Some cool facts about the canine variety…

You see your dog every day, so it’s easy to forget how incredible your canine friend really is! Consider some of the following fun facts about your pet!

• Dogs have been “man’s best friend” for about 100,000 years.
• Dogs to not have an appendix.
• Your dog can make approximately 100 different facial expressions.
• The average dog can reach speeds of 30 kilometers per hour, though sighthounds can run even faster!
• Your dog’s ears can accurately locate the source of a sound in just six one-hundredths of a second!
• Dogs do have sweat glands, but only on the bottoms of their feet.
• Newfoundland dogs have webbed feet and a coat that resists water.
• While we’re discussing water, a total of three dogs survived the sinking of the Titanic. The dogs, which were owned by first class passengers, included a Pekingese and two Pomeranians.
• Your dog can dream, just like you. Sleep studies have revealed that dogs go through similar sleep phases, including rapid eye movement (REM) phases and slow wave sleep or SWS phases.
• While your dog has an incredibly powerful sense of smell, you actually have many more taste buds than your dog. Humans have about 9,000 taste buds, while dogs have around 1,700.
• Chow Chow and Sharpei dogs are known for their blue tongues, but they’re not born with these curiously colored tongues. They gradually turn from pink to blue around 8 weeks of age.
• Similarly, the Dalmation isn’t born with his spots! The Dalmation’s spots gradually form during puppyhood and adolescence.

Are you trying to pick out a name for your new dog or cat?

Finding the right name for your pet can be challenging and there are so many options to choose from. So how do you choose just one?

Creating a short list of pet names that you enjoy is a great starting point. It’s also important to consider nicknames. Pet names often evolve, so you’ll want to ensure there’s a nice nickname in the event that you decide to use a nickname instead.

When picking a pet name, it’s best to pick a two or three syllable name, while avoiding one syllable names. The reason? Training commands are virtually always one syllable words, so it’s important that your pet can easily differentiate their name from other words and commands.

It’s best to avoid long names, beyond 3 syllables, as they can be difficult for the ear to “catch.”

Many owners find it’s beneficial to get to know the pet before coming up with a name. Often, a pet’s personality and mannerisms will suggest a name that “just fits.” In this way, your pet can “tell” you his or her name through their mannerisms and personality.

Above all, if you’re unsure about your pet’s name, don’t force it! Give it some time and the right name will come to you. We also have a great site to assist with this. Simply visit our pet names site and start choosing.

Did you know your cat or dog may be able to see ultraviolet wavelengths of light?

It’s true!

A recent study at the City University London has revealed that dogs and cats may be among the many animals who can see ultraviolet light. Other animals who can see ultraviolet include insects, birds and reptiles.

Animal experts have long known that dogs and cats do see in color, contrary to the common misconception that they only see in black and white. But this new discovery about their ability to view ultraviolet light wavelengths is a new discovery that offers a bit more insight into animal behavior.

Quite simply, your cat or dog may act like they see something that’s not there because they’re seeing something that you can’t see!

Dogs and cats cannot see “warm” tones such as red and orange; their vision is primarily centered in the “cool” end of the light spectrum, as they can see shades of green, blues and purple. So reds and oranges appear as shades of blue, green or violet.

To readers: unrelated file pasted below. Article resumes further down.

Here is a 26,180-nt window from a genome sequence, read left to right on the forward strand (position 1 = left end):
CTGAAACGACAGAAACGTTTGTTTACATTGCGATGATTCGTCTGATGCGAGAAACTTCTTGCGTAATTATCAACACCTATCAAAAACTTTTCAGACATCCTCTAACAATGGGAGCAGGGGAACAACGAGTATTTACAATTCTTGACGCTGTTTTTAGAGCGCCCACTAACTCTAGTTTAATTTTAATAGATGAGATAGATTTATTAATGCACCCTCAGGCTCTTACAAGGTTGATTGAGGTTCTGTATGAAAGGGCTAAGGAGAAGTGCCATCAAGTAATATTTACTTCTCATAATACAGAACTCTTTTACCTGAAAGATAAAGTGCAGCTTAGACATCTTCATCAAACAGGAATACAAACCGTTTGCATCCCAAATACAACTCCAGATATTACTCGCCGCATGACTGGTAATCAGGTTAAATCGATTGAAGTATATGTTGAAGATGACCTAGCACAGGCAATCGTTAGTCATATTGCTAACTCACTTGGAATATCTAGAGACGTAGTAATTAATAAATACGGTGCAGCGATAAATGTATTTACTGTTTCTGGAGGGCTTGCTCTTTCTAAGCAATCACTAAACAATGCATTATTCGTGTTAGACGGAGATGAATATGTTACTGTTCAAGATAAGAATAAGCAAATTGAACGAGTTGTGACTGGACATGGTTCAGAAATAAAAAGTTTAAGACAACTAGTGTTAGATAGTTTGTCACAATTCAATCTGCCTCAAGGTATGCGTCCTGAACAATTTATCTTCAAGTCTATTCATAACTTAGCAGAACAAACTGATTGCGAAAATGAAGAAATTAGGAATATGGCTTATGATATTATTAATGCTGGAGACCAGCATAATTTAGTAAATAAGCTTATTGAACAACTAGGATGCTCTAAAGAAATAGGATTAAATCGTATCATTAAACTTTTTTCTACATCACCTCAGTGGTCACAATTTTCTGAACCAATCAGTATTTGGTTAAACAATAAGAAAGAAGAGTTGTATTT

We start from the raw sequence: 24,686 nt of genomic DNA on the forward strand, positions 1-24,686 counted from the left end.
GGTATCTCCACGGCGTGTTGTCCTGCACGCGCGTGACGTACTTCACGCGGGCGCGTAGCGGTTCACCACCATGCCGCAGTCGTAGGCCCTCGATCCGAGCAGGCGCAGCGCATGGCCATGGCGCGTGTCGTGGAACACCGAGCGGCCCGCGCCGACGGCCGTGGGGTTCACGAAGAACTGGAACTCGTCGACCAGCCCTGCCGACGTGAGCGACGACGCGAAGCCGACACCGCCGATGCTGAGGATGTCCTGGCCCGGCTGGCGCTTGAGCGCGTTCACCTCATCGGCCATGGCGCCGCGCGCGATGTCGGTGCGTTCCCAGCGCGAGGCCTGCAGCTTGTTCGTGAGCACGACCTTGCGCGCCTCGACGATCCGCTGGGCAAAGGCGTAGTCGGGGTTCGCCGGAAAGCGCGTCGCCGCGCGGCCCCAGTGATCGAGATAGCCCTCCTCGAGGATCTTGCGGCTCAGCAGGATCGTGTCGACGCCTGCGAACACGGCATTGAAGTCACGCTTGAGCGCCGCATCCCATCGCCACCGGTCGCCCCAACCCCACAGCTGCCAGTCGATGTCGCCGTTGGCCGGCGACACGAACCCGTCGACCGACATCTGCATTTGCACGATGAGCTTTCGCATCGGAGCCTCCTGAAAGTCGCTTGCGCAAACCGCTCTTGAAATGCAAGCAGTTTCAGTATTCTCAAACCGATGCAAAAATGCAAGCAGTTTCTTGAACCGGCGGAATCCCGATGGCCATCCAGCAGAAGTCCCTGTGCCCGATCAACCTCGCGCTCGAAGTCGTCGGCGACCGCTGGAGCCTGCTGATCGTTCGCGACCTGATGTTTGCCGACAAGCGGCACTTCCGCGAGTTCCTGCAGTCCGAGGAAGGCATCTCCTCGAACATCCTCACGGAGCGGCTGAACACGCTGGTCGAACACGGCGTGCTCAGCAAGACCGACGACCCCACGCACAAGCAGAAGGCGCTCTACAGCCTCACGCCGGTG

The human eye has a lens that blocks UV light, but there are actually some humans who’ve undergone cataract or other lens replacement surgery and after the operation, they found they could see UV light because they were given artificial replacement lenses that did not have UV-blocking properties.

Obsessive compulsive disorders in pets

Obsessive compulsive disorder, also known as OCD, isn’t just a human condition. It’s a condition that could also affect your pet!

That’s according to a recent announcement of the discovery of a so-called canine OCD gene. In fact, scientists have discovered a total of four genes that have been linked to this condition, which can cause serious emotional distress and behavioral problems in dogs of all breeds and ages.

Dogs who suffer from OCD exhibit a wide range of different symptoms and repetitive behaviors, including:

• tail chasing
• chewing
• sucking
• licking
• fly biting
• barking
• spinning
• chewing or sucking on a specific toy

Owners of dogs with OCD cannot distract or redirect a dog who suffers from OCD. Typically, the pet will spend hours performing a particular behavior, even despite of injury such as skin infections. Some pets with OCD have been known to self-mutilate to the point of requiring amputation.

Like humans, dogs cannot be “cured” of OCD, but it is possible to treat a pet’s OCD using medications such as anti-depressants and anti-anxiety drugs.

If you suspect your dog has OCD, it’s important to discuss the situation with your veterinarian. Some OCD-like behaviors can also result from anxiety or boredom, so it’s important to thoroughly evaluate the pet’s behavior. If your dog does appear to have OCD or another condition, such as anxiety, your vet can provide your pet with medications and other therapies that can improve the symptoms.

Well done to the Olympic Athletes in Sochi for helping stray pets!

In anticipation of the Sochi Olympics, officials had announced their plans to kill approximately 2,000 stray dogs. Despite outcry, officials in Sochi, Russia reportedly started poisoning and euthanizing the sizable stray dog population in the days leading up to the Olympics for fear they would bother the athletes and other visitors. It was a story that left animal advocates enraged and saddened.

But this story has taken an unexpected turn for the best, as athletes from across the globe have started falling in love with Sochi’s stray dogs. Many have already started to make arrangements to take them home to their respective countries at the end of the Olympics.